So let's take a look and check this hypothesis. Fortunately, Edmonton has a nice map of average annual weekday traffic for major roadways. I combined the map data of all 1,070 cyclist injuries from 2009-2014 with the map of all streets that had traffic volume stats, and ended up with this result:

Error bars represent the 95% confidence interval for injury rate.

It looks as though there is a decisive link between vehicular traffic on a road and the number of cyclist injuries. As the city doesn't seem to have any specific information on bicycle ride distributions, it's hard to say with any certainty if the Slow Streets analysis is correct. Either way, it's clear that wherever cyclists mix with lots of cars, we get lots of injuries. This analysis ended up looking at 571 km of major roads with traffic data, which were responsible for 760 of the injuries recorded from 2009-2014.

But hey, that's not all! Edmonton also has a map of everyone's favorite (or least favorite) things - bike lanes!

From the map, Edmonton's road bike-friendliness can be broken down into four different types. There are separated shared use pathways, painted on-road bike lanes, signed on-road bike lanes, and plain old normal streets. So what does my previous analysis look like if we split road types up by their bicycle infrastructure? Why, this:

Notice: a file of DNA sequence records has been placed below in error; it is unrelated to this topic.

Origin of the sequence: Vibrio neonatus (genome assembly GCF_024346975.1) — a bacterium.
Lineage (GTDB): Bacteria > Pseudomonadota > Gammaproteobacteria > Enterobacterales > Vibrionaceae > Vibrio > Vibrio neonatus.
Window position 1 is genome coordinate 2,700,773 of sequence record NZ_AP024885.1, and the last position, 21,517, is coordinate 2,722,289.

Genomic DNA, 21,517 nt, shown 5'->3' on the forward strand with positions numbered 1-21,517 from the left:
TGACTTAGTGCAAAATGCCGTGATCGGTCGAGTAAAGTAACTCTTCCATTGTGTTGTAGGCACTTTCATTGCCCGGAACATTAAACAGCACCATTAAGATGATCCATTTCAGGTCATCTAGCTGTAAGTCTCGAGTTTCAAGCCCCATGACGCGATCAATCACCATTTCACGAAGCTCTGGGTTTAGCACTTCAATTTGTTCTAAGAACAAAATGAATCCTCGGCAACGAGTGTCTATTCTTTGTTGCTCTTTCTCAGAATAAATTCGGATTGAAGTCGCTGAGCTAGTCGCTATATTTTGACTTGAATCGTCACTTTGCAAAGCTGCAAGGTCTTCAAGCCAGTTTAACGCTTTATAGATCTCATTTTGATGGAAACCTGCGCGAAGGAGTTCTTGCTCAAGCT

Again, error bars are the 95% confidence interval. Basically, ignore the green bars...

What are some takeaways from this? Well, first of all, major roads very infrequently have signed on-road bike lanes, so there's far too much variability for a proper analysis of them (green on the graph). Far more common are roads with separated shared bike paths (red), or no infrastructure at all (grey). From this, we get the firm (and hopefully not unreasonable at all) conclusion that biking on separated, wide, shared pathways for bikes is safer than biking on a normal road with traffic, by a factor of about 2.

From the City of Edmonton bike map

However, an interesting conclusion from this is that it's extremely hard to make the argument that painted bike lanes are safer than normal roads. In fact, in some cases, it looks quite a bit safer to bike on non-bike-laned roads. Weird.